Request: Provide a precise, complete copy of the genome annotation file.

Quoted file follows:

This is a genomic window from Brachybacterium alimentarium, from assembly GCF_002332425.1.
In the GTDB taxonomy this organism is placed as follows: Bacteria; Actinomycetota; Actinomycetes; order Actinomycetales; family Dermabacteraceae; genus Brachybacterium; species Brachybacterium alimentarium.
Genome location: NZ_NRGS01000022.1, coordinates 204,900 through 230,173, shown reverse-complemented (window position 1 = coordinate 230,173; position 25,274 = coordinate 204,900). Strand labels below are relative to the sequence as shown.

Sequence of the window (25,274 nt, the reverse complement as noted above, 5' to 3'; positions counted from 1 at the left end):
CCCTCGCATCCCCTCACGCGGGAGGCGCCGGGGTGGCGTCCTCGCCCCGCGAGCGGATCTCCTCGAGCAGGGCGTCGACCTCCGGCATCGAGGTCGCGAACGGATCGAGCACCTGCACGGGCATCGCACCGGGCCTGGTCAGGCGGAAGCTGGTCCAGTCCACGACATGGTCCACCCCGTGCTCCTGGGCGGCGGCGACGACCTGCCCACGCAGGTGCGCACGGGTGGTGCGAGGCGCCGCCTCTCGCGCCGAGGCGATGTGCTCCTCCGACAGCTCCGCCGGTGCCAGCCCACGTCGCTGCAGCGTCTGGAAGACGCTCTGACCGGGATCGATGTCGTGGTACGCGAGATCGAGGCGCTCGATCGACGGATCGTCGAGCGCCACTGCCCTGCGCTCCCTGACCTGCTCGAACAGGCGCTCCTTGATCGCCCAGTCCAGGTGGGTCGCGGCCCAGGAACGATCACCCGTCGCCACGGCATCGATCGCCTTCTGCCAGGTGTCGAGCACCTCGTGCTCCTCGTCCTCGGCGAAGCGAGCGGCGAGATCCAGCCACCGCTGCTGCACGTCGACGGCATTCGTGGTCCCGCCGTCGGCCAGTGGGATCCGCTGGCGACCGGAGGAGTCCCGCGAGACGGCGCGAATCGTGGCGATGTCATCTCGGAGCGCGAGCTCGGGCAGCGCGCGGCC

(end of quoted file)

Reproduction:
This is a genomic window from Brachybacterium alimentarium, from assembly GCF_002332425.1.
In the GTDB taxonomy this organism is placed as follows: Bacteria; Actinomycetota; Actinomycetes; order Actinomycetales; family Dermabacteraceae; genus Brachybacterium; species Brachybacterium alimentarium.
Genome location: NZ_NRGS01000022.1, coordinates 204,900 through 230,173, shown reverse-complemented (window position 1 = coordinate 230,173; position 25,274 = coordinate 204,900). Strand labels below are relative to the sequence as shown.

Sequence of the window (25,274 nt, the reverse complement as noted above, 5' to 3'; positions counted from 1 at the left end):
CCCTCGCATCCCCTCACGCGGGAGGCGCCGGGGTGGCGTCCTCGCCCCGCGAGCGGATCTCCTCGAGCAGGGCGTCGACCTCCGGCATCGAGGTCGCGAACGGATCGAGCACCTGCACGGGCATCGCACCGGGCCTGGTCAGGCGGAAGCTGGTCCAGTCCACGACATGGTCCACCCCGTGCTCCTGGGCGGCGGCGACGACCTGCCCACGCAGGTGCGCACGGGTGGTGCGAGGCGCCGCCTCTCGCGCCGAGGCGATGTGCTCCTCCGACAGCTCCGCCGGTGCCAGCCCACGTCGCTGCAGCGTCTGGAAGACGCTCTGACCGGGATCGATGTCGTGGTACGCGAGATCGAGGCGCTCGATCGACGGATCGTCGAGCGCCACTGCCCTGCGCTCCCTGACCTGCTCGAACAGGCGCTCCTTGATCGCCCAGTCCAGGTGGGTCGCGGCCCAGGAACGATCACCCGTCGCCACGGCATCGATCGCCTTCTGCCAGGTGTCGAGCACCTCGTGCTCCTCGTCCTCGGCGAAGCGAGCGGCGAGATCCAGCCACCGCTGCTGCACGTCGACGGCATTCGTGGTCCCGCCGTCGGCCAGTGGGATCCGCTGGCGACCGGAGGAGTCCCGCGAGACGGCGCGAATCGTGGCGATGTCATCTCGGAGCGCGAGCTCGGGCAGCGCGCGGCC